Ray Mahlaka
3 minute read
2 Aug 2017
8:25 am

Remove political and policy uncertainty to grow SA economy, warns Kganyago

Ray Mahlaka

‘If we fail to restore confidence, we are going to get into all sorts of trouble.’

Reserve Bank governor Lesetja Kganyago warned that if SA doesn’t get rid of political uncertainty – which has already spooked domestic and international investors – the country runs the risks of limited economic growth prospects.

“There is a very clear signal that political uncertainty is impacting on the confidence of investors… If we fail to act to restore confidence, we are going to get into all sorts of trouble,” said Kganyago.

Kganyago issued the warning on Tuesday at Parliament’s Standing Committee on Finance on the role of the Reserve Bank and the bank’s economic growth forecasts.

SA’s economy officially entered a technical recession – with gross domestic product (GDP) contracting by 0.7% in the first quarter of 2017 from a 0.3% contraction in the previous quarter.

SA and Venezuela are the only sizable economies currently in a recession while other global economies are showing growth, said Kganyago.

“The contraction in the real GDP in the first quarter of 2017 was broad-based. Confidence and sentiment in economic indicators weakened further in the second quarter of 2017, possibly exaggerated somewhat by the political environment.”

Underscoring this is that consumer and business confidence fell in the second quarter of 2017, with business confidence falling to the worst level since the 2009 recession, according to an RMB/Bureau for Economic Research survey.

At the same time, consumer confidence sunk to its worst level since 1982, according to the FNB/Bureau for Economic Research, with consumers concerned about their future financial wellbeing.

The Reserve Bank has painted a bleak picture in its economic growth forecasts, as it expects SA’s economy to accelerate by 0.5% in 2017, 1.2% in 2018 and 1.5% in 2019. To maintain this level of growth, Kganyago said SA would need to “get rid of political and policy uncertainty”. “Why would you change the mining policy of a country every time there is a change of minister or government? This becomes a long-term problem.”

Kganyago was referring to SA’s mining industry, which has been paralysed by uncertainty, given the multiple amendments to the Mining Charter, which have yet to be challenged in court by industry bodies and mining companies.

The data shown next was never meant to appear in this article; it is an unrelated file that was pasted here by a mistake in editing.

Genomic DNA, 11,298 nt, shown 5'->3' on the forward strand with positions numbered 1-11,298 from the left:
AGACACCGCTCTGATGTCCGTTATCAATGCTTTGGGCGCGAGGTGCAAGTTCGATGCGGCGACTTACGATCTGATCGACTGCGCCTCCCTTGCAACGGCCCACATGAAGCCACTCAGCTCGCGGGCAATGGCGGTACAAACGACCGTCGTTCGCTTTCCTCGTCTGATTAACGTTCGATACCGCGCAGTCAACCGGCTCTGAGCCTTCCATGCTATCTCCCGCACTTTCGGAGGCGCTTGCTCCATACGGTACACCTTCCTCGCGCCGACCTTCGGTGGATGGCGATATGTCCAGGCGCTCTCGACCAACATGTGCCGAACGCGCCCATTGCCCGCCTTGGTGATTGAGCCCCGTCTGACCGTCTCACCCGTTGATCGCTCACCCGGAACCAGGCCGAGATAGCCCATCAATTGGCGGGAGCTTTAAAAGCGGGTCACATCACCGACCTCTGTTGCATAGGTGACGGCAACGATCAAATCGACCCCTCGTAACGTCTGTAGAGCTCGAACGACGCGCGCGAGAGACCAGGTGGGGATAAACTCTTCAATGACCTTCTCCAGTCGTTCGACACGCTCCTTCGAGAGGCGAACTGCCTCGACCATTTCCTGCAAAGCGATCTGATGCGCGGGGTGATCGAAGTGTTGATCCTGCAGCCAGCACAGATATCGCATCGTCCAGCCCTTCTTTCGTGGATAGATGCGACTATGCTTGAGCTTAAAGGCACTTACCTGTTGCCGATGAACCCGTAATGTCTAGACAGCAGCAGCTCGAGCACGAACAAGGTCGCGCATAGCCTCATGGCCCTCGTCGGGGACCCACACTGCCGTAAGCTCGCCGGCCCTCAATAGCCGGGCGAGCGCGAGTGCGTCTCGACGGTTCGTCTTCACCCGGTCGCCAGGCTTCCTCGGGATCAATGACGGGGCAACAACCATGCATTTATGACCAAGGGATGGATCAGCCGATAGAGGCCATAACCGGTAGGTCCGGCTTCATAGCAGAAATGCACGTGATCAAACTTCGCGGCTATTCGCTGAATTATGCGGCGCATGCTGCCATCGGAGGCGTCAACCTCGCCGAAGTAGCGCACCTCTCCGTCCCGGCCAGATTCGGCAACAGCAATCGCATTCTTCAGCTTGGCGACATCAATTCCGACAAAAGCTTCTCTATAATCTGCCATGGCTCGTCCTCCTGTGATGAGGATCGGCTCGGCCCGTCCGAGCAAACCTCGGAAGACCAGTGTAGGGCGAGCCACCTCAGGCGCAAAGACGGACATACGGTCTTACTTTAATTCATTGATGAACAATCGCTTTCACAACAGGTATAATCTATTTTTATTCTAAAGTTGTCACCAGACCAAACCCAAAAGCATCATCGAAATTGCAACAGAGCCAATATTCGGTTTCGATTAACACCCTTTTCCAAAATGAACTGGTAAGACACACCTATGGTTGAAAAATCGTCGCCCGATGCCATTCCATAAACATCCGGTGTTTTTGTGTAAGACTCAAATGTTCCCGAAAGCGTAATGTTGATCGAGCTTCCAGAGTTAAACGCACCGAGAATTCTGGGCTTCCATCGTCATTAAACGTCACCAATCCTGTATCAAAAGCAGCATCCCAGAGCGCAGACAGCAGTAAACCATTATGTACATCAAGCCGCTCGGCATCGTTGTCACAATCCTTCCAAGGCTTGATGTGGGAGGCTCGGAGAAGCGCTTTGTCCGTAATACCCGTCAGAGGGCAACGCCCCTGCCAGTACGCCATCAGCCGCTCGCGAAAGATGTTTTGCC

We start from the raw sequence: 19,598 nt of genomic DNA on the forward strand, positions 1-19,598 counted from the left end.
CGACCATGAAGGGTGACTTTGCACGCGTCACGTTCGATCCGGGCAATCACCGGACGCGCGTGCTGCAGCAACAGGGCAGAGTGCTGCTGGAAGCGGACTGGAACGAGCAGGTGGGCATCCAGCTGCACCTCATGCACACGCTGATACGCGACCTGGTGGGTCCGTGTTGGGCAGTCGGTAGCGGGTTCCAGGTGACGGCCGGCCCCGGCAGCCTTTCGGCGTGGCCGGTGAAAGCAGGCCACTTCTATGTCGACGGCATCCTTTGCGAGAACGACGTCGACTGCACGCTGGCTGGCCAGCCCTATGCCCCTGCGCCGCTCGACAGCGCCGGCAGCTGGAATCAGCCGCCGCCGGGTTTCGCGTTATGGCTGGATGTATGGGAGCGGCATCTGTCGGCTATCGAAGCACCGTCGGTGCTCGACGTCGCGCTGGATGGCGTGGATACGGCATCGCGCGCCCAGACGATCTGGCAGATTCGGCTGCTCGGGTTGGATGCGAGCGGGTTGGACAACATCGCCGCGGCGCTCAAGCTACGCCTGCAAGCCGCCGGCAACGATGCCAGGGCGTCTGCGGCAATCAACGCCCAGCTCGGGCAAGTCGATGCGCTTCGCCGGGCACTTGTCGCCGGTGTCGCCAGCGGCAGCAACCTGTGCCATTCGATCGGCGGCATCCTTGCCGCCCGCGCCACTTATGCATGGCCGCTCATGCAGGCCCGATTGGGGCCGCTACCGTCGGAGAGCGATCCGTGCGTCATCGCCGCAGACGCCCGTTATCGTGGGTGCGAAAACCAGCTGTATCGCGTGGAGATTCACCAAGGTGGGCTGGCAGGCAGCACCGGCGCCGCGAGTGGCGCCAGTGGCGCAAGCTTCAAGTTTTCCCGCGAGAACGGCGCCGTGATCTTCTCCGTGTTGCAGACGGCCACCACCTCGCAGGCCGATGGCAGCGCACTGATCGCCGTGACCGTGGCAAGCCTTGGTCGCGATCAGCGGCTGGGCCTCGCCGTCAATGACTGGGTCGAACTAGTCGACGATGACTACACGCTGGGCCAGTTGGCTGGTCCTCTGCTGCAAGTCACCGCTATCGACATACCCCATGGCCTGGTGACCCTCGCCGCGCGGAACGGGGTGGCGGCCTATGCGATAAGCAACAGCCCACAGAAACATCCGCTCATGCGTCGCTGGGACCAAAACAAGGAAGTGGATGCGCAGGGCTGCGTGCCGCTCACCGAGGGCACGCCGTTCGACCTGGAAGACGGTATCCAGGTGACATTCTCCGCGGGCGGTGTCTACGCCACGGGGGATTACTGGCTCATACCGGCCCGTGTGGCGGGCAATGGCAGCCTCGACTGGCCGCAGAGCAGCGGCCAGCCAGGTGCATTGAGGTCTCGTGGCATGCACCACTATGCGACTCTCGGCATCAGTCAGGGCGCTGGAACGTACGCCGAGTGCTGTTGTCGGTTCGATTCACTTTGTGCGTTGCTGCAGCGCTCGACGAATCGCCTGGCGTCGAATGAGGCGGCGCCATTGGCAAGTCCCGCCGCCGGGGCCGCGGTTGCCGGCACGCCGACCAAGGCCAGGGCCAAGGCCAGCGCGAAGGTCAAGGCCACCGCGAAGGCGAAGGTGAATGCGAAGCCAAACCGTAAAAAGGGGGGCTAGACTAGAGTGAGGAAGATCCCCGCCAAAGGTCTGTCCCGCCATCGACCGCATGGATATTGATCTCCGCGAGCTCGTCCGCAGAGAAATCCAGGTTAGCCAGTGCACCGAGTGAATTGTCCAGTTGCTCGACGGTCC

The Department of Mineral Resources has described the charter as necessary to fast-track transformation in the sector while the industry calls it draconian.

Part of curtailing policy uncertainty, Kganyago argued, was challenging the remedial action of Public Protector Busisiwe Mkhwebane, contained in her Absa/Bankorp lifeboat report, that called for changing the Reserve Bank’s constitutional mandate of protecting the currency and keeping inflation in check.

The High Court in Pretoria reserved its judgment on Tuesday in the matter that pits the bank against the Public Protector to set aside the report’s remedial action.

“The independence of the Reserve Bank was applauded by rating agencies. Institutions that are working well seem to be under attack and that creates a significant problem,” said Kganyago.

Another problem limiting growth prospects is corruption. “If nothing gets done to address corruption, people will ask if there is still a rule of law in SA. Why doesn’t the full might of the law take its course?”

Kganyago said as long as economic growth remains below 3%, SA runs the risk of unemployment persisting, if historical evidence is anything to go by. SA’s unemployment rate rose to 27.7% for the first quarter of 2017, according to Stats SA.

The bright spot in the economy is that consumer price inflation is low and the near-term inflation outlook has markedly improved. The bank expects inflation to average 5.3% in 2017, 4.9% in 2018 and 5.2% in 2019.

An improved inflation outlook spurred the Reserve Bank to cut interest rates for the first time in five years, with the bank’s Monetary Policy Committee cutting the key repo rate by 25 basis points to 6.75%.

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